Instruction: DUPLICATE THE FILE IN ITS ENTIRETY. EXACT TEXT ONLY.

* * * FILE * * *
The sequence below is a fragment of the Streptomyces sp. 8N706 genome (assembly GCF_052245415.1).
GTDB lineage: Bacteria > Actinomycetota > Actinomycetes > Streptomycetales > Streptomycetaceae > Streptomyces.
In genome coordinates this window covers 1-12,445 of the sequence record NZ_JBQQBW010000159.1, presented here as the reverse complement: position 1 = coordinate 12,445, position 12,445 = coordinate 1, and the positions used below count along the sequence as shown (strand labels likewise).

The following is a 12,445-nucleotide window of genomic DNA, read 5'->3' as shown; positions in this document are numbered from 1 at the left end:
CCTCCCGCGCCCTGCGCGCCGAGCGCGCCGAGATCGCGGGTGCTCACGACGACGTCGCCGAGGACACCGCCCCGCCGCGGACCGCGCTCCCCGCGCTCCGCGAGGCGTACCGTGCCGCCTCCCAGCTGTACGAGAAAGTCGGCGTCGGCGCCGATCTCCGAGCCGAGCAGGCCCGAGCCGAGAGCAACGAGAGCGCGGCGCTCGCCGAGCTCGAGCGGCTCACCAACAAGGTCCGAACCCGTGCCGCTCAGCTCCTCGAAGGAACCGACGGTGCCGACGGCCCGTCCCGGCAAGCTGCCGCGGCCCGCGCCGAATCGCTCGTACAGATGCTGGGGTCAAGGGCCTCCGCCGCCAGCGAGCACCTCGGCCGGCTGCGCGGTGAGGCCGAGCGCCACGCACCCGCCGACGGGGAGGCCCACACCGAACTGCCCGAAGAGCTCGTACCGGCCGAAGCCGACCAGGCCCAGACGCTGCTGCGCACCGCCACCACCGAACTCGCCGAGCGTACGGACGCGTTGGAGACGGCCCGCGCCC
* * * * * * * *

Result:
The sequence below is a fragment of the Streptomyces sp. 8N706 genome (assembly GCF_052245415.1).
GTDB lineage: Bacteria > Actinomycetota > Actinomycetes > Streptomycetales > Streptomycetaceae > Streptomyces.
In genome coordinates this window covers 1-12,445 of the sequence record NZ_JBQQBW010000159.1, presented here as the reverse complement: position 1 = coordinate 12,445, position 12,445 = coordinate 1, and the positions used below count along the sequence as shown (strand labels likewise).

The following is a 12,445-nucleotide window of genomic DNA, read 5'->3' as shown; positions in this document are numbered from 1 at the left end:
CCTCCCGCGCCCTGCGCGCCGAGCGCGCCGAGATCGCGGGTGCTCACGACGACGTCGCCGAGGACACCGCCCCGCCGCGGACCGCGCTCCCCGCGCTCCGCGAGGCGTACCGTGCCGCCTCCCAGCTGTACGAGAAAGTCGGCGTCGGCGCCGATCTCCGAGCCGAGCAGGCCCGAGCCGAGAGCAACGAGAGCGCGGCGCTCGCCGAGCTCGAGCGGCTCACCAACAAGGTCCGAACCCGTGCCGCTCAGCTCCTCGAAGGAACCGACGGTGCCGACGGCCCGTCCCGGCAAGCTGCCGCGGCCCGCGCCGAATCGCTCGTACAGATGCTGGGGTCAAGGGCCTCCGCCGCCAGCGAGCACCTCGGCCGGCTGCGCGGTGAGGCCGAGCGCCACGCACCCGCCGACGGGGAGGCCCACACCGAACTGCCCGAAGAGCTCGTACCGGCCGAAGCCGACCAGGCCCAGACGCTGCTGCGCACCGCCACCACCGAACTCGCCGAGCGTACGGACGCGTTGGAGACGGCCCGCGCCC